East shakes as Schneider runs: Cities such as Leipzig face the worst damage if the edifice collapses. Steve Crawshaw in Bonn assesses the ramifications

A LACONIC press release contained the bombshell. 'To our surprise and dismay Dr Jurgen Schneider has informed the board of Dr Jurgen Schneider AG that he has become ill over Easter and that, on the advice of doctors, he must immediately withdraw from active involvement in the business. We do not know his whereabouts.'

Translated: one of Germany's largest property groups was on the verge of collapse, putting thousands of jobs at risk and endangering economic recovery, especially in the east.

'Panic]' cried the front-page headline in Bild, the mass-circulation daily. 'Where is the rogue?'

Speculation has variously suggested that the 59-year-old property developer and his wife, Claudia, may now be in Switzerland (where he has a pounds 2m villa on the shore of Lake Lugano), or in Brazil or in Iran. Other accounts place him in Barbados or Martinique, which he regularly visited on holiday (with wife, son, daughter and bodyguards) in his private Lear jet. In short: name your exotic destination - he might be there.

Bild says that Mr Schneider helped himself to between DM50m (pounds 20m) and DM100m, which he allegedly cleaned out of various accounts in order to prevent the money being frozen or seized. According to Bild he took the money with him 'in four to eight suitcases'. Whether or not Mr Schneider took the suitcases with him before succumbing to his 'illness', the cause for the group's collapse appears to be a familiar one: property dealings. Mr Schneider bought many properties at a premium a few years ago when the market was high; then, after expensive renovation, and as prices began to drop, he found it difficult to get his money back.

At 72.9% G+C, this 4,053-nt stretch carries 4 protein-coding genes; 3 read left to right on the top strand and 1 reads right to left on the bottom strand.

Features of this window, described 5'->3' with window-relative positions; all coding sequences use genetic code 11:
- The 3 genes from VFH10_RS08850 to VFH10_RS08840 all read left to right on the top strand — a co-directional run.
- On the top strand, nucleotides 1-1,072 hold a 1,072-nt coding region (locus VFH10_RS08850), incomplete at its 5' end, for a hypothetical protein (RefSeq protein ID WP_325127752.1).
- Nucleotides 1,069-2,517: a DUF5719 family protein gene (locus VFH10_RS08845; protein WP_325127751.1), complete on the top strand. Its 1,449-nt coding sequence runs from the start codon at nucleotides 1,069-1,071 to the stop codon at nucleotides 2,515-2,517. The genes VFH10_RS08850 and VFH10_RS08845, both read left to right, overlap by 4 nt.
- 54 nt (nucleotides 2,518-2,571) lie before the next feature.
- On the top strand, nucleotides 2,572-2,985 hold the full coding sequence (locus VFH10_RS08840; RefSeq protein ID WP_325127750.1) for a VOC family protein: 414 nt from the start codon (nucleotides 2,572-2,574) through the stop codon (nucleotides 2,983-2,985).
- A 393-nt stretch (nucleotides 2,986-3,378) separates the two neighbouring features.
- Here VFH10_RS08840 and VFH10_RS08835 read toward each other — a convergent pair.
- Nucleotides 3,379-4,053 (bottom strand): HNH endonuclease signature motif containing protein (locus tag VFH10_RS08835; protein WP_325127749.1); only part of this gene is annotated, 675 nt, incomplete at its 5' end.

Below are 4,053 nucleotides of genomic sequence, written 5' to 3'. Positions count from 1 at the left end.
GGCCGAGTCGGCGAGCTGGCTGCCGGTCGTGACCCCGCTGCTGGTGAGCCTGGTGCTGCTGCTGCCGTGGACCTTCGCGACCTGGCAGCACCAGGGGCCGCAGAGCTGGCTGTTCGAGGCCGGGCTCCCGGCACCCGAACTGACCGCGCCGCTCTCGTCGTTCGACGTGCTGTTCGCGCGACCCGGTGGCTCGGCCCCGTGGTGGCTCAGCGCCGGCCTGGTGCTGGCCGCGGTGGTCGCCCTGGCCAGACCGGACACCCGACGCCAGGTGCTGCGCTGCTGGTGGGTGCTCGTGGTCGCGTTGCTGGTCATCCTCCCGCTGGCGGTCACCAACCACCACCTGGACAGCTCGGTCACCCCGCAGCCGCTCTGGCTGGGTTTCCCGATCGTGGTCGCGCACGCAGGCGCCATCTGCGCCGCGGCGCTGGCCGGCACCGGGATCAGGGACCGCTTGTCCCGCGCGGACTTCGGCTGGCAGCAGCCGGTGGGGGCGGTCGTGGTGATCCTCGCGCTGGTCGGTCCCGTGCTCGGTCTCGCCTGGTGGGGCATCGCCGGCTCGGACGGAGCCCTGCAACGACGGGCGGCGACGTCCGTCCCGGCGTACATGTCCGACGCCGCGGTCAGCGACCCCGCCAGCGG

Like Robert Maxwell, Mr Schneider insisted up to the moment of his disappearance that all talk of financial problems was nonsense. Two months ago he blithely told Frankfurter Allgemeine Zeitung: 'My projects are always sound and pay for themselves.'

Last week those reassurances were revealed to be fantasy. On Friday the Schneider group filed for bankruptcy. Meanwhile, as a result of evidence supplied by the Schneider group's biggest single creditor, Deutsche Bank, the authorities opened investigations into Mr Schneider in connection with attempted fraud.